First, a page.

Beef Forum: Macra stands firm with other farm groups

Macra na Feirme has joined other farming organisations in not attending the Beef Forum meeting this Wednesday (October 3), maintaining the long-held principle of not passing a farmer protest.

Macra will join the Irish Creamery Milk Suppliers’ Association (ICMSA), the Irish Farmers’ Association (IFA) and the Irish Cattle and Sheep Farmers’ Association (ICSA) in refusing to attend tomorrow’s meeting.

However, the organisation has stated its belief that engagement among all stakeholders in the sector is required to plot a sustainable future for young beef farmers.

The young farmers’ organisation has called the Minister for Agriculture Michael Creed to reconvene the Beef Forum at the first possible opportunity while making a number of changes which the association believes can improve its effectiveness and achieve real results for farmers.

The changes proposed by Macra include:
  1.  The forum must be convened monthly;
  2. The forum must have a stated goal of developing a strategic plan for the beef sector;
  3. The forum must have a list of definitive actions and timelines from each meeting.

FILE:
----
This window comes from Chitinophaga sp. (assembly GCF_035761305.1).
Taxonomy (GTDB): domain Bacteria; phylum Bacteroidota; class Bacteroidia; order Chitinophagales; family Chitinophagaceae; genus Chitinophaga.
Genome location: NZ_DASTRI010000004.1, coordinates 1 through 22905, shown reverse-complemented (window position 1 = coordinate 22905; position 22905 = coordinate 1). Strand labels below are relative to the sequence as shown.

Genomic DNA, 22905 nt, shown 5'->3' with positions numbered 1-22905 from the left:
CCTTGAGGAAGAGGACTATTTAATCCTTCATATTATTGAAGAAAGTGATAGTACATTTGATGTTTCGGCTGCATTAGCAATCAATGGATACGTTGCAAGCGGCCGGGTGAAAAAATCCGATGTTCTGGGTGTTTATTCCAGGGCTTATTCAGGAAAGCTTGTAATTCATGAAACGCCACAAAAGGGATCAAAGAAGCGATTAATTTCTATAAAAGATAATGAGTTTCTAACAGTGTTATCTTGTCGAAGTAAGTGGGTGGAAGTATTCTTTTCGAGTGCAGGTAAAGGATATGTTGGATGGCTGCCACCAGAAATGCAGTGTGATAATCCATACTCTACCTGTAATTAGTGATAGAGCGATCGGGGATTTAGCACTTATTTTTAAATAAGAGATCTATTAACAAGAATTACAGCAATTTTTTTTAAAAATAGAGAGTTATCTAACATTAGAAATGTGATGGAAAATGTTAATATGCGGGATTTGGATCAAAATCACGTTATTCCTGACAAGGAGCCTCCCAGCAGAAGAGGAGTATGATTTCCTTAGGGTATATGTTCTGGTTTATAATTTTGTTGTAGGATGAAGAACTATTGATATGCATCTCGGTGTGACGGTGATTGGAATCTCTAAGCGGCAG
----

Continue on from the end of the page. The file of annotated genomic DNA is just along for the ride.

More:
Macra na Feirme national president James Healy commented on the decision.

“Farm organisations have been protesting at the doors and gates of both the Department of Agriculture and meat factories for decades – we need to find a new strategy for achieving our objectives.

“For our members to have confidence that they have a sustainable career in beef farming, there must be a coherent plan with buy-in from all stakeholders in the sector.

This can only be achieved by dialogue and I believe the beef forum provides the best platform to achieve this.

Macra na Feirme encourages all stakeholders to come to the table in good faith and with the best interests of the sector as a whole.

Distrust among farmers

Members of the young farmers’ representative group have expressed anger over the lack of support for beef farmers from meat processors during the recent weather difficulties, according to Macra.

A sense of distrust is rife among young beef farmers.

Continuing, Healy said: “Young beef farmers feel they have been taken advantage of, when they look at the support shown to farmers by processors in other sectors since the drought began.

“For beef farming to be an attractive career, young farmers need to know that the meat processors will support them in their time of most need, but the current shortage of young people taking up beef farming as a career highlights the lack of belief that this will happen.”